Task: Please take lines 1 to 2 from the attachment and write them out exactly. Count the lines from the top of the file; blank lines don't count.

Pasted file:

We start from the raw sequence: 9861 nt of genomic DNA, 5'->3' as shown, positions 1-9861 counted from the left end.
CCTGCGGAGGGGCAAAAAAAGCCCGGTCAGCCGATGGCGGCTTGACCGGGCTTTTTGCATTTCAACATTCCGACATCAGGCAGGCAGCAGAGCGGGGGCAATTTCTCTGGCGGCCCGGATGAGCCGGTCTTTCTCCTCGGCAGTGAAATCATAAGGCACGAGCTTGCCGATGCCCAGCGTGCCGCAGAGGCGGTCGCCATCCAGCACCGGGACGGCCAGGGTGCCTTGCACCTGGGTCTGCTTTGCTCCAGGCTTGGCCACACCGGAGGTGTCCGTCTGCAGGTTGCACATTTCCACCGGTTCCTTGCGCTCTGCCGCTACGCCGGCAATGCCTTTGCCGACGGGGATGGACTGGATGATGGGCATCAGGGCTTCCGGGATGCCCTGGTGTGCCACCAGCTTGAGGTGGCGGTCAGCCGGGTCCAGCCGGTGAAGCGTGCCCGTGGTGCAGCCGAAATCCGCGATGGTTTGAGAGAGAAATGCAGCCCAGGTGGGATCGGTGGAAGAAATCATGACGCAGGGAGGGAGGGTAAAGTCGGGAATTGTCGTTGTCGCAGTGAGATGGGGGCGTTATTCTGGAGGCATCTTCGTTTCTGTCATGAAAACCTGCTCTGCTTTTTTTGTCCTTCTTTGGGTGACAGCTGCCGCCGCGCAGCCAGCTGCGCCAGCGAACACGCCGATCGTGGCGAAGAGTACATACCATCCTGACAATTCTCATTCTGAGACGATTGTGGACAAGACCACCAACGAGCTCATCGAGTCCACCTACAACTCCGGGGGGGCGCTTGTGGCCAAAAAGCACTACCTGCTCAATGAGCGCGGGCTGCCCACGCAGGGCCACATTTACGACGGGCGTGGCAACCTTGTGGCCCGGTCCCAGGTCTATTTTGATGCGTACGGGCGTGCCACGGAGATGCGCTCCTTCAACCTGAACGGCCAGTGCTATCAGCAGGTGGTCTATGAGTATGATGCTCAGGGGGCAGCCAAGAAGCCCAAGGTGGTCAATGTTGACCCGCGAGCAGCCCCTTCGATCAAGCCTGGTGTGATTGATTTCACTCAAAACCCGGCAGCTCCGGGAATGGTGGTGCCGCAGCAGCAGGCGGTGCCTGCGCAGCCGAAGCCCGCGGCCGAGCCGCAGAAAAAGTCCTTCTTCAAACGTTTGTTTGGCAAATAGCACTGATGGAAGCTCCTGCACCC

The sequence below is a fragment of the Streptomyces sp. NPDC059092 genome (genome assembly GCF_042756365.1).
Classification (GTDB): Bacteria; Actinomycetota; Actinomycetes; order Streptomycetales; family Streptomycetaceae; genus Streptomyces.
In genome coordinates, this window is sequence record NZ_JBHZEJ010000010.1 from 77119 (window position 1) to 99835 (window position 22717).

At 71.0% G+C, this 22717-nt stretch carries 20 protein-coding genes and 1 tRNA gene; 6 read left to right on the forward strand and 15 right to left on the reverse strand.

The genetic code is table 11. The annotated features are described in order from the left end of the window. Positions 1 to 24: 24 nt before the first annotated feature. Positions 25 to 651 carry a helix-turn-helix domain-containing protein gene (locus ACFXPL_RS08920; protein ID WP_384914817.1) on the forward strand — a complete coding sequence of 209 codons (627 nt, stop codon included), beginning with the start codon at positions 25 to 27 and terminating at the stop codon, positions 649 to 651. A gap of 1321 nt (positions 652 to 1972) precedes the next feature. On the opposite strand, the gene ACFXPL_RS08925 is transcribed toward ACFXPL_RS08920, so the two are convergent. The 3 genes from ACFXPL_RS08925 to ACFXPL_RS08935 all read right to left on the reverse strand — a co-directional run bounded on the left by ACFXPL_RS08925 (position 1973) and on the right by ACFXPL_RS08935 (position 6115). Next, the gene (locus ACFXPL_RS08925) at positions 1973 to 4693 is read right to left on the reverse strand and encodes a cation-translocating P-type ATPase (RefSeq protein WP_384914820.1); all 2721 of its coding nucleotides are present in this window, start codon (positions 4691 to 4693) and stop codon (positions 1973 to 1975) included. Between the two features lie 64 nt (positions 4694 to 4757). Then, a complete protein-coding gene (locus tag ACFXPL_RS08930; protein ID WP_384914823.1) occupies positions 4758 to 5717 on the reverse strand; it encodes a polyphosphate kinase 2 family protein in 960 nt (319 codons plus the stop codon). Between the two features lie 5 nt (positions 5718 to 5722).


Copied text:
We start from the raw sequence: 9861 nt of genomic DNA, 5'->3' as shown, positions 1-9861 counted from the left end.
CCTGCGGAGGGGCAAAAAAAGCCCGGTCAGCCGATGGCGGCTTGACCGGGCTTTTTGCATTTCAACATTCCGACATCAGGCAGGCAGCAGAGCGGGGGCAATTTCTCTGGCGGCCCGGATGAGCCGGTCTTTCTCCTCGGCAGTGAAATCATAAGGCACGAGCTTGCCGATGCCCAGCGTGCCGCAGAGGCGGTCGCCATCCAGCACCGGGACGGCCAGGGTGCCTTGCACCTGGGTCTGCTTTGCTCCAGGCTTGGCCACACCGGAGGTGTCCGTCTGCAGGTTGCACATTTCCACCGGTTCCTTGCGCTCTGCCGCTACGCCGGCAATGCCTTTGCCGACGGGGATGGACTGGATGATGGGCATCAGGGCTTCCGGGATGCCCTGGTGTGCCACCAGCTTGAGGTGGCGGTCAGCCGGGTCCAGCCGGTGAAGCGTGCCCGTGGTGCAGCCGAAATCCGCGATGGTTTGAGAGAGAAATGCAGCCCAGGTGGGATCGGTGGAAGAAATCATGACGCAGGGAGGGAGGGTAAAGTCGGGAATTGTCGTTGTCGCAGTGAGATGGGGGCGTTATTCTGGAGGCATCTTCGTTTCTGTCATGAAAACCTGCTCTGCTTTTTTTGTCCTTCTTTGGGTGACAGCTGCCGCCGCGCAGCCAGCTGCGCCAGCGAACACGCCGATCGTGGCGAAGAGTACATACCATCCTGACAATTCTCATTCTGAGACGATTGTGGACAAGACCACCAACGAGCTCATCGAGTCCACCTACAACTCCGGGGGGGCGCTTGTGGCCAAAAAGCACTACCTGCTCAATGAGCGCGGGCTGCCCACGCAGGGCCACATTTACGACGGGCGTGGCAACCTTGTGGCCCGGTCCCAGGTCTATTTTGATGCGTACGGGCGTGCCACGGAGATGCGCTCCTTCAACCTGAACGGCCAGTGCTATCAGCAGGTGGTCTATGAGTATGATGCTCAGGGGGCAGCCAAGAAGCCCAAGGTGGTCAATGTTGACCCGCGAGCAGCCCCTTCGATCAAGCCTGGTGTGATTGATTTCACTCAAAACCCGGCAGCTCCGGGAATGGTGGTGCCGCAGCAGCAGGCGGTGCCTGCGCAGCCGAAGCCCGCGGCCGAGCCGCAGAAAAAGTCCTTCTTCAAACGTTTGTTTGGCAAATAGCACTGATGGAAGCTCCTGCACCC